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Published on 14 April 2009

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New hope for Alzheimer’s treatment

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A new drug could be developed into a treatment for Alzheimer’s disease following tests by a group of British researchers.

After identifying a protein known as serum amyloid P component (SAP), the scientists at University College London were able to develop a new small molecule drug, CPHPC, which specifically targets SAP and removes it from the blood.

They then carried out a study of the drug in patients with Alzheimer’s disease, giving a three-month course of CPHPC to five people.

The study’s findings, published in Proceedings of the National Academy of Sciences, identified the usual depletion of SAP from the blood – seen in all subjects receiving this treatment – and also disappearance of SAP from the brain.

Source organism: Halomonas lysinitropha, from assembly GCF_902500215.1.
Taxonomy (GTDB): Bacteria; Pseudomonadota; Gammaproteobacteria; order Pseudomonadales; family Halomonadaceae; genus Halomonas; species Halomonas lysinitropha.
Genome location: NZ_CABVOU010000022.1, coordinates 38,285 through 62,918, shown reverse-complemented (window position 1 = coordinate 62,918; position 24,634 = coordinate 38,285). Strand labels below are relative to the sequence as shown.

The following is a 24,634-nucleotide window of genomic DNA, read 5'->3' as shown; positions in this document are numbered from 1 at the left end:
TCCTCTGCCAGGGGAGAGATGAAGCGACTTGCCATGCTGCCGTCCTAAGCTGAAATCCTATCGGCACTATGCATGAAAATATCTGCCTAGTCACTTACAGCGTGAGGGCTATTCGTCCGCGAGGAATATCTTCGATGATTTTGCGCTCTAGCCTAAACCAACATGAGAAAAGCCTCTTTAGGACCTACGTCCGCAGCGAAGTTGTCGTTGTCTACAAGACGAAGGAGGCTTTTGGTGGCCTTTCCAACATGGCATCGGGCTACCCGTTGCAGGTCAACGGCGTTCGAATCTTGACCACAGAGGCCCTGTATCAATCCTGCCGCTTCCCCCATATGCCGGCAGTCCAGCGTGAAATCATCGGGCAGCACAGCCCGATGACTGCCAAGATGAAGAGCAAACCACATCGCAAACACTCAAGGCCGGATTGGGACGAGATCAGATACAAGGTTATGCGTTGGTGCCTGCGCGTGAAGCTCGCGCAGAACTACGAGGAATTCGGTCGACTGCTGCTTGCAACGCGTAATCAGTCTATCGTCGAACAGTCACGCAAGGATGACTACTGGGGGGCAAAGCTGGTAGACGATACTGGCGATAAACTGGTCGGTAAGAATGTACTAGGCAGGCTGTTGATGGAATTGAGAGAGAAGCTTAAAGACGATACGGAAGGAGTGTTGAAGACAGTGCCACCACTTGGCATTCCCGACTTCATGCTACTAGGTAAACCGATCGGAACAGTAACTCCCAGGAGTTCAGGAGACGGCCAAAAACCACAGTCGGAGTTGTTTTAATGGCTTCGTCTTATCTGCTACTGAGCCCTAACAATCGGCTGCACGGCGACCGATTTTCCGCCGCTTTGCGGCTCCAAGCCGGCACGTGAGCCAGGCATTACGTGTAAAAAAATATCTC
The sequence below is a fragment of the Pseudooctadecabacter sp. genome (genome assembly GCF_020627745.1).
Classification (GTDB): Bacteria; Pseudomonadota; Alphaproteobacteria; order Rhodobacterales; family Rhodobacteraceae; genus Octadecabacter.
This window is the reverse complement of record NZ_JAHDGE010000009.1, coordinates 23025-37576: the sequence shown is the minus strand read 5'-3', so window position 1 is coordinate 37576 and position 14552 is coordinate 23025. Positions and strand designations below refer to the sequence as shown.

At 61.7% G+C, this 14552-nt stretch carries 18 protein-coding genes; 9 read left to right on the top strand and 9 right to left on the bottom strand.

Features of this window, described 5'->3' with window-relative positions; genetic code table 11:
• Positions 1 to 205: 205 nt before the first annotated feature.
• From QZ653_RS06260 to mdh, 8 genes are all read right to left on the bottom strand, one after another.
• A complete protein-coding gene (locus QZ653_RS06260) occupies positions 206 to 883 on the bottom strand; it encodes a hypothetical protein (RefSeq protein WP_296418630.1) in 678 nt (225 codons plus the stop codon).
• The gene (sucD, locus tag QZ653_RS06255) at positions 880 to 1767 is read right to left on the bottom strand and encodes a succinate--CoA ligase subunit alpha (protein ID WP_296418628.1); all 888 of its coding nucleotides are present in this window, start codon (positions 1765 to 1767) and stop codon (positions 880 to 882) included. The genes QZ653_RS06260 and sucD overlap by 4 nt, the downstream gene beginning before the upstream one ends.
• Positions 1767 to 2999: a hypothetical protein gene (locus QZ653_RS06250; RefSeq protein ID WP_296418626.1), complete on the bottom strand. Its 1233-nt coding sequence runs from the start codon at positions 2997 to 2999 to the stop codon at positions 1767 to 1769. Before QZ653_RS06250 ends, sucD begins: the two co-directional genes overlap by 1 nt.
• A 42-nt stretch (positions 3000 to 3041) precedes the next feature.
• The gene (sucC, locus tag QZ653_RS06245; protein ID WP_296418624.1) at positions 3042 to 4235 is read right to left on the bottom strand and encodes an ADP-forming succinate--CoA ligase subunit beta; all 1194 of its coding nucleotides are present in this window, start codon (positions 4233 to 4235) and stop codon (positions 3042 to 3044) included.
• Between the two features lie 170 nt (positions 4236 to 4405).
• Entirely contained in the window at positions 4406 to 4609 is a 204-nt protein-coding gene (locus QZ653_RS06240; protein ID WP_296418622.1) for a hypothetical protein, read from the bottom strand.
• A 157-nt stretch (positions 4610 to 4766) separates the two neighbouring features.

One of the study’s co-authors, Professor Martin Rossor, commented: “The safety of CPHPC, together with the novel action of the drug in removing SAP from the brain, is very encouraging.”

Rebecca Wood, chief executive of the Alzheimer’s Research Trust, which helped fund the study said: “The results are cause for cautious optimism. New treatments for Alzheimer’s disease are desperately needed, and it’s possible that this small molecule could be a future candidate.

“However, at the moment it is too early to tell whether it will have any benefit to Alzheimer’s patients. Larger and longer term studies are needed.”

Copyright Press Association 2009

Proceedings of the National Academy of Sciences



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